With a free individual account, users would have to look you up via Snapcode or search for you just like other people on Snapchat. This means that you’d need to share your username or Snapcode on other channels so people even know you’re on the app.
When you post a story, it will show up within the user’s friend list, along with Stories from those contacts. Because of this, your content might be buried if someone has a huge friend list.
There are a number of brands with individual accounts on Snapchat, like NASA, Bustle, Forbes, and Sour Patch Kids, but they’ve either left Snapchat or haven’t posted in a while.
When these brands did post content on Snapchat, Stories were pretty similar to what you’d see on Instagram. Usually, they’d included behind-the-scenes material, how-to advice, or short narratives related to the brand’s industry or product. Here’s an example of a story from NASA:
And here’s another from Bustle:
For small to medium-sized companies, there doesn’t seem to be much of a benefit to posting Snapchat stories this way. Even when we asked our own marketers about whether they preferred Snapchat or Instagram Stories, most said that Instagram saw more engagement than Snapchat.
The Discover route is also pretty challenging because you’d need to work with Snapchat directly to become a publisher. Additionally, because most publishers create high-quality original content that features animations, graphics, and other high-quality elements, you’d also likely need a lot of design and editorial resources.
This seems like a costly process that might not pay off or even be accessible to smaller brands.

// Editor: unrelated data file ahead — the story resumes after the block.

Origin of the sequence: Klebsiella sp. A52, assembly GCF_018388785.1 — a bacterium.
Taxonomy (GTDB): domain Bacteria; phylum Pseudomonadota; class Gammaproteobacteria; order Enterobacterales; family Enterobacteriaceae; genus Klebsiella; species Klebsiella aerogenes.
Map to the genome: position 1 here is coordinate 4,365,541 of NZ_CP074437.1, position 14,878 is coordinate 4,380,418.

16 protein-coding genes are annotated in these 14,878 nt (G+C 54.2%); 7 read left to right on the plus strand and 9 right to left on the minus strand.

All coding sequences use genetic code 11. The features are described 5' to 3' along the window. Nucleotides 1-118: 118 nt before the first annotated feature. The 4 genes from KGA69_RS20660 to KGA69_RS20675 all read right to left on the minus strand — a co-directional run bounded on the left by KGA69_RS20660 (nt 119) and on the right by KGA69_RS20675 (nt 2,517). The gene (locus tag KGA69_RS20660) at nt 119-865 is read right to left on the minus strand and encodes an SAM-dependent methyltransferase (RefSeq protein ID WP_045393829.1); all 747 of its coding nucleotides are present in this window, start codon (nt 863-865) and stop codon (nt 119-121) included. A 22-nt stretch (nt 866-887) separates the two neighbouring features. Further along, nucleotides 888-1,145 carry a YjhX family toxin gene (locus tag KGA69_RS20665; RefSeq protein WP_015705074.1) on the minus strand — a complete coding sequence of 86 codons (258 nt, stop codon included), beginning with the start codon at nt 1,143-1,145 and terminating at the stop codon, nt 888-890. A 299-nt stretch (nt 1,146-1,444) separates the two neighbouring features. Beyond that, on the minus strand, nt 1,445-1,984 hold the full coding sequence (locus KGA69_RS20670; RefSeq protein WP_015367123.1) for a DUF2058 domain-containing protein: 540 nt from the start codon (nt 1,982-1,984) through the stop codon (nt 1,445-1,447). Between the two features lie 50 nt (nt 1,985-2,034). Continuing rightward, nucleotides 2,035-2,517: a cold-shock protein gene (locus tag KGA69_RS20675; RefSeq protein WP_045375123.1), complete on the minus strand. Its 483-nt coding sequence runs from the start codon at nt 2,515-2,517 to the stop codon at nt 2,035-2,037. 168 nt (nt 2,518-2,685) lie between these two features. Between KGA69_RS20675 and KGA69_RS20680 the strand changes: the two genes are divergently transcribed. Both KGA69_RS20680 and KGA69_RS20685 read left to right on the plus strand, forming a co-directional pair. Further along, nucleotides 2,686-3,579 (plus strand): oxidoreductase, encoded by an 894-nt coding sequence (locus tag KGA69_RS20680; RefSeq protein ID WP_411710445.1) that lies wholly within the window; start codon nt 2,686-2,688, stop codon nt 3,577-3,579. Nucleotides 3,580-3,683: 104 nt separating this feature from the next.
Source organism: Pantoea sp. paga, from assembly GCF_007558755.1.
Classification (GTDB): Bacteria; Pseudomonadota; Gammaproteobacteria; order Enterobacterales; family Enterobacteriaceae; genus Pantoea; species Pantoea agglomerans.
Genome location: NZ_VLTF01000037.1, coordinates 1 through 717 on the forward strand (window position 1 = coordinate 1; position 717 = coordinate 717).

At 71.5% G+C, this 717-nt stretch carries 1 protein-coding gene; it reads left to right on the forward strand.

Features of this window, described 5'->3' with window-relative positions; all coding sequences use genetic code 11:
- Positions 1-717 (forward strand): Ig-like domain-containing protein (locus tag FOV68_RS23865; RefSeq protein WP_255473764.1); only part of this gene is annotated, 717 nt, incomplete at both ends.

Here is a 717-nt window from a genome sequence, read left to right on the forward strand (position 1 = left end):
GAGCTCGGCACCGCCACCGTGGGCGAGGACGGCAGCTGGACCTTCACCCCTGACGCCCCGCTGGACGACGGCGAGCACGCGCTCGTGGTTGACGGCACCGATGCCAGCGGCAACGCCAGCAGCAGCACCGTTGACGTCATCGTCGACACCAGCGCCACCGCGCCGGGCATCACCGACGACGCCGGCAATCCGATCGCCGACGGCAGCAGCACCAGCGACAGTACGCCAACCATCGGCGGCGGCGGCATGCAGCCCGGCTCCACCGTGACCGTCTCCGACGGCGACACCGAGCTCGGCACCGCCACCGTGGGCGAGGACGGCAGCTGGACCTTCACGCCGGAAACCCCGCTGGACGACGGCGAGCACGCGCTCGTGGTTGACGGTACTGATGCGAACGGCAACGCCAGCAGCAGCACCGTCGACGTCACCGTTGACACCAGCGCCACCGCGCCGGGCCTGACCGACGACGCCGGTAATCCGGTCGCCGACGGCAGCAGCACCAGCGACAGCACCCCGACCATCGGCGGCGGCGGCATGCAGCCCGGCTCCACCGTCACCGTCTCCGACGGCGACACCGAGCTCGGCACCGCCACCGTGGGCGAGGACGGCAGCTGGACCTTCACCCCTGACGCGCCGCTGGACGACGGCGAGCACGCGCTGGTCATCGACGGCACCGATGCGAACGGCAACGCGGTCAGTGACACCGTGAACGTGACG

However, watching Snapchat Discover Stories from publishers could inspire a smaller-scale Instagram or Facebook Story.
Although a chunk of the consumers we polled preferred to watch stories on Snapchat, we don’t encourage you to focus your branded strategy on this platform right now.
Tips for Producing Social Media Stories
Regardless of whether you go with Instagram, Facebook, or any other popular Story platform, here are a few tips that can amp up your content:
Cut to the chase: Most likely, your viewers will find your Story after aimlessly stumbling through a social platform looking for entertainment. If your content doesn’t appeal to them quickly, they’ll drop out of it and move on to the next thing. Come up with ways to grab attention, like a newsy headline, interesting animation, or an interactive element.
Use interactive features: On Facebook and Instagram, you have access to the exact same interactive tools. Use them! They can make Stories more engaging, might enable users to think deeply about the topic, or they could even give you data about your audience that leads to more ideas.
Understand your audiences: If you post Stories on multiple platforms, you should know each network’s audience and adjust your content to fit them. For example, if you find that your audience is middle-aged on Facebook and primarily Gen Z on Instagram, post content that speaks to each group. If you use both platforms but are low on time or resources, consider a strategy where you’re crafting broad content that you know will engage both rather than forcing “older” or “younger” content to both audiences.